beagleboneRhino - BeagleBone Quick Start

  • Speech to Intent
  • NLU
  • Voice Recognition
  • Speech Recognition
  • Voice Commands
  • Beaglebone
  • Python
  • C

Requirements

  • Python 3

Compatibility

  • PocketBeagle
  • BeagleBone
  • BeagleBone Black
  • BeagleBoard-xM
  • BeagleBoard

Setup

Cloning the Repository

If using SSH, clone the repository with:

git clone --recurse-submodules [email protected]:Picovoice/rhino.git

If using HTTPS, then type

git clone --recurse-submodules https://github.com/Picovoice/rhino.git

Microphone

Connect the microphone and get the list of available input audio devices:

arecord -L

The output will be similar to below

null
    Discard all samples (playback) or generate zero samples (capture)
default
mic
sysdefault:CARD=Device
    USB PnP Sound Device, USB Audio
    Default Audio Device
hw:CARD=Device,DEV=0
    USB PnP Sound Device, USB Audio
    Direct hardware device without any conversions
plughw:CARD=Device,DEV=0
    USB PnP Sound Device, USB Audio
    Hardware device with all software conversions

In this case, we pick plughw:CARD=Device,DEV=0. Note that this device comes with software conversions which are handy for resampling. In what follows we note this value as ${INPUT_AUDIO_DEVICE}.

create ~/.asoundrc

pcm.!default {
type asym
capture.pcm "mic"
}
pcm.mic {
type plug
slave {
pcm ${INPUT_AUDIO_DEVICE}
}
}

If you have a speaker add a section for that to ~/.asoundrc as well.

Check if the microphone works properly by recording audio into a file:

arecord --format=S16_LE --duration=5 --rate=16000 --file-type=wav ~/test.wav

If the command above executes without any errors, then the microphone is functioning as expected. We recommend inspecting the recorded file for recording side effects such as clipping.

Installation

The core of the Speech-to-Intent engine is shipped as a pre-compiled ANSI C library. Hence, it can be used within a C/C++ application directory or in a high-level language such as Python via its bindings.

Python

Install PyAudio using

sudo apt-get install python3-pyaudio libsndfile1

Then install the demo package:

sudo pip3 install pvrhinodemo

From the root of the repository, run the microphone demo application. It opens an input audio stream, monitors it using Picovoice wake word detection engine, and when the wake phrase ("Picovoice") is detected it will extract the intent within the follow-up spoken command using Speech-to-Intent engine.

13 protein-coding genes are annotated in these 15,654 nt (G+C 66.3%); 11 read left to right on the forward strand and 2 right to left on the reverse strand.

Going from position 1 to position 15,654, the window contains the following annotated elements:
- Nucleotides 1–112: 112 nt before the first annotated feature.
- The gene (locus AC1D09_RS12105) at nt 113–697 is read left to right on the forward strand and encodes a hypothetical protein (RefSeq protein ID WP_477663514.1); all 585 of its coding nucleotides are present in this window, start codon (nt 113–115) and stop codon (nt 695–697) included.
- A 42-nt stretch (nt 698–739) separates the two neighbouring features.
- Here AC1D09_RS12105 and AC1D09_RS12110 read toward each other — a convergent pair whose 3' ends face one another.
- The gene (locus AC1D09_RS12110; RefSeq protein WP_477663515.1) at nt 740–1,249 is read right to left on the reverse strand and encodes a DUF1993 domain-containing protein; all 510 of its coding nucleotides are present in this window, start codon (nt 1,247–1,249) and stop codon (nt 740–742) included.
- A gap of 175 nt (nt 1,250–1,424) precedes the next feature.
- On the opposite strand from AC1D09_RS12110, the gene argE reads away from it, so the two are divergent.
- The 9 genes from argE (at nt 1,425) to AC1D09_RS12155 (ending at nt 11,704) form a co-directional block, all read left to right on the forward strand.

rhino_demo_mic --context_path resources/contexts/beaglebone/smart_lighting_beaglebone.rhn

Now you can say something like "turn on the lights in the kitchen" and it outputs the result of inference into terminal

{
intent : 'changeLightState'
slots : {
state : 'on'
location : 'kitchen'
}
}

C

Install ALSA development library

sudo apt-get install libasound-dev

Change the current directory to the root of the repository and compile the C demo application.

gcc -O3 -o demo/c/rhino_demo_mic -I include demo/c/rhino_demo_mic.c -ldl -lasound -std=c99

Then run the demo. It opens an input audio stream and extracts the intent within the spoken command using Speech-to-Intent engine.

demo/c/rhino_demo_mic \
lib/beaglebone/libpv_rhino.so \
lib/common/rhino_params.pv \
resources/contexts/beaglebone/smart_lighting_beaglebone.rhn \
${INPUT_AUDIO_DEVICE}

Now you can say something like "turn on the lights in the kitchen" and it outputs the result of inference into terminal

{
intent : 'changeLightState'
slots : {
state : 'on'
location : 'kitchen'
}
}

Custom Context

You can create custom Rhino context models using Picovoice Console.


Issue with this doc? Please let us know.